Sarah Goodwin

Kathi Ovnic
Holly Korschun
March 26, 1999

AN ASPIRIN A DAY TO KEEP STROKE AWAY? Emory Receives $14 Million Federal Grant to Coordinate 50-Site Brain Attack Prevention Trial

Doctors don't know how best to prevent stroke caused by clogged arteries in the brain ­ a condition known as intracranial arterial stenosis.

To better evaluate two potential tactics for preventing this type of stroke in high-risk patients, the National Institute of Neurological Disorders and Stroke of the National Institutes of Health has funded the Warfarin-Aspirin Symptomatic Intracranial Disease (WASID) study.

Emory University has been awarded more than $14 million from the institute to coordinate a five-year trial during which 806 patients will be evaluated at 50 sites in North America. The Clinical Coordinating Center will be based in the Department of Neurology at the Emory University School of Medicine, the Statistical Coordinating Center in the Department of Biostatistics at the Rollins School of Public Health of Emory University and the Pharmacy Coordinating Center at Emory University Hospital.

"This year we expect more than 700,000 Americans to experience a stroke, and of these, some 40,000 will sustain stroke caused by narrowing of the intracranial arteries," says WASID Principal Investigator Marc Chimowitz, M.B., ChB, associate professor and co-director of Emory Stroke Center in the Department of Neurology at the Emory University School of Medicine. "This type of stroke disproportionately affects minorities, including African-Americans, Asians and Hispanics.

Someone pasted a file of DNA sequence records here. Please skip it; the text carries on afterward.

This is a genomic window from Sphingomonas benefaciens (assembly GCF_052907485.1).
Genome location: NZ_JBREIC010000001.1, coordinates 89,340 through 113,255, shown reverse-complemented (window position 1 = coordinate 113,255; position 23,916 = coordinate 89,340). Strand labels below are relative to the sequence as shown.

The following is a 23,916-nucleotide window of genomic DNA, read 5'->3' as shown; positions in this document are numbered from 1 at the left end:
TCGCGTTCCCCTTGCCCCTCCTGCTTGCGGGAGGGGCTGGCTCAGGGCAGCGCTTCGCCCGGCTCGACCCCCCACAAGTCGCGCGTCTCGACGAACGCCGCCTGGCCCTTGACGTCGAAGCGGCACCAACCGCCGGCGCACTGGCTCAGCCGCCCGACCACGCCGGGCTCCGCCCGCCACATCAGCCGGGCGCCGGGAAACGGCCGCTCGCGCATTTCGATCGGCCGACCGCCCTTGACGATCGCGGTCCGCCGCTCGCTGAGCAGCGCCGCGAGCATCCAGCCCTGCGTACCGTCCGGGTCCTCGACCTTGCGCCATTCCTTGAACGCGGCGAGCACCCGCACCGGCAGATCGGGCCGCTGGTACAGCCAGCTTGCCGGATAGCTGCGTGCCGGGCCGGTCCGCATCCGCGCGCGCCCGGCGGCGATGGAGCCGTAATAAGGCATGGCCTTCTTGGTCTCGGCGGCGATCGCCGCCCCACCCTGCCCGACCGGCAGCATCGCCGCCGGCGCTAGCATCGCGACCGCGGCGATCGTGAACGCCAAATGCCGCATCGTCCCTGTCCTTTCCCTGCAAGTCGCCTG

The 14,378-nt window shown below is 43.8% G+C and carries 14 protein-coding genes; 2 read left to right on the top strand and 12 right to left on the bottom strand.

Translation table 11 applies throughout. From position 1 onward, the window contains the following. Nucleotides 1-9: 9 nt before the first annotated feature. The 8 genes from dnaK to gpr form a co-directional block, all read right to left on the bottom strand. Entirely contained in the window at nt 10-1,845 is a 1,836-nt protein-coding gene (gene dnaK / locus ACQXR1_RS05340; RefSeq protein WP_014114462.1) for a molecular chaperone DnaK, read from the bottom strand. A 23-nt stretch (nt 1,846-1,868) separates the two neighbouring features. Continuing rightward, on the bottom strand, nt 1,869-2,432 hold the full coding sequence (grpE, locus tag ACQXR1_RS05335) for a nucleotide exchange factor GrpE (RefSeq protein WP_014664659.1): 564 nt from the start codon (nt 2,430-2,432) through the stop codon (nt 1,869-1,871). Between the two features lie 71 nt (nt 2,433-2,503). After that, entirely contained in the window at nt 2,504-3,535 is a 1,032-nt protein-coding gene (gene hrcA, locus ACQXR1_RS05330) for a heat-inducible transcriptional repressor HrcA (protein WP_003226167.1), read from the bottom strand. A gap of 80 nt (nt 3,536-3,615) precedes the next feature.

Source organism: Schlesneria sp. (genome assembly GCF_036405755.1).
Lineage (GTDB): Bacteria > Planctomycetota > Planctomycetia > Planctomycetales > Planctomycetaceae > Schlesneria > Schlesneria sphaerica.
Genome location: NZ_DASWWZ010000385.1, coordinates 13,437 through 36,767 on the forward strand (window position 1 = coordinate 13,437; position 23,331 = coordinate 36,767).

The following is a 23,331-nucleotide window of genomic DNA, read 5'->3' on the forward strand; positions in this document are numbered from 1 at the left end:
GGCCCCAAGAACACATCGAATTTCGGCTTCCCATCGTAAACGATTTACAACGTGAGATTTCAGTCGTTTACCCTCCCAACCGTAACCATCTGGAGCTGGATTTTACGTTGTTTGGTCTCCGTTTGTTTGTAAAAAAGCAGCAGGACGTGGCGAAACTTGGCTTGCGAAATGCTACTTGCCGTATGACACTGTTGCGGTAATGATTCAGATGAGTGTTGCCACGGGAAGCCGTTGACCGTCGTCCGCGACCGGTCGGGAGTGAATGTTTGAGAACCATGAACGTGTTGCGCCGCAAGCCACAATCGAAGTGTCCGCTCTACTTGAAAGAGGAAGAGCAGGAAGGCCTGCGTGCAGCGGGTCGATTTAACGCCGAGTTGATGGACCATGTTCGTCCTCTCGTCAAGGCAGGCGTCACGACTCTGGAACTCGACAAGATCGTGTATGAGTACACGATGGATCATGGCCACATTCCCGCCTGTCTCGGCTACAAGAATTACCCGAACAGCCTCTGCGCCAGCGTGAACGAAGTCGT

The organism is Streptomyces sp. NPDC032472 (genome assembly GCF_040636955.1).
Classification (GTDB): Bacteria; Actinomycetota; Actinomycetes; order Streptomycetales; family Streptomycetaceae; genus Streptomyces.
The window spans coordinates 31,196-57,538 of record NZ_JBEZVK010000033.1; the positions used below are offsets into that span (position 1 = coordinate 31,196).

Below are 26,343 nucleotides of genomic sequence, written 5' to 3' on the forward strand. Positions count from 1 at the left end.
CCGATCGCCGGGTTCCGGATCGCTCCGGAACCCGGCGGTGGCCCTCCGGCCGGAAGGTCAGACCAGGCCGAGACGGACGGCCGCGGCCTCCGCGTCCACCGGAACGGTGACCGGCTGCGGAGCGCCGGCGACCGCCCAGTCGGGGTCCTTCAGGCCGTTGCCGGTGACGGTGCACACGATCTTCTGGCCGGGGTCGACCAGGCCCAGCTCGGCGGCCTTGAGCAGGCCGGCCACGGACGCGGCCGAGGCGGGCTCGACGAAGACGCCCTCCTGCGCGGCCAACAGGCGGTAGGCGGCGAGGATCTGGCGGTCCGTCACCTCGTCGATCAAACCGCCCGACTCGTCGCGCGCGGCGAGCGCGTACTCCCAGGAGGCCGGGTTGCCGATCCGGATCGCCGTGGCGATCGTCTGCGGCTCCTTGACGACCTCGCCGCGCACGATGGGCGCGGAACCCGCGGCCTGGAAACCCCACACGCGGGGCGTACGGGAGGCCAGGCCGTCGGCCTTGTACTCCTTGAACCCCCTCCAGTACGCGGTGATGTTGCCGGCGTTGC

"Our primary goal will be to compare the effectiveness of two different medications, warfarin or aspirin, for preventing stroke and vascular death in persons with intracranial stenosis," Dr. Chimowitz says.

Patients who have recently had a minor stroke or transient ischemic attack (TIA, or "mini stroke"), who are eligible to participate and sign an informed consent, will be randomized to receive either aspirin or warfarin, and will be evaluated by stroke experts at the WASID study site nearest them every four months for the duration of the study.

A stroke or "brain attack" occurs when blood circulation to the brain becomes interrupted. The most common type of stroke, ischemic stroke, occurs when an artery narrows or a blood clot blocks blood flow in an artery supplying the brain. A clot can form because of sluggish blood flow through a vessel narrowed by fatty, atherosclerotic deposits. Atherosclerosis in a major artery in the brain, intracranial stenosis, is a leading contributor to ischemic stroke and TIAs, particularly in minorities.

Stroke prevention in patients with intracranial stenosis typically involves reducing risk of blood clots through use of blood-thinning medications, including aspirin, Coumadin (warfarin), Plavix (clopidogrel), Ticlid (ticlopidine) and Persantine (dipyridamole). Doctors do not know which of these medications is most effective for prevention; WASID is intended to contribute valuable information to help make that determination.

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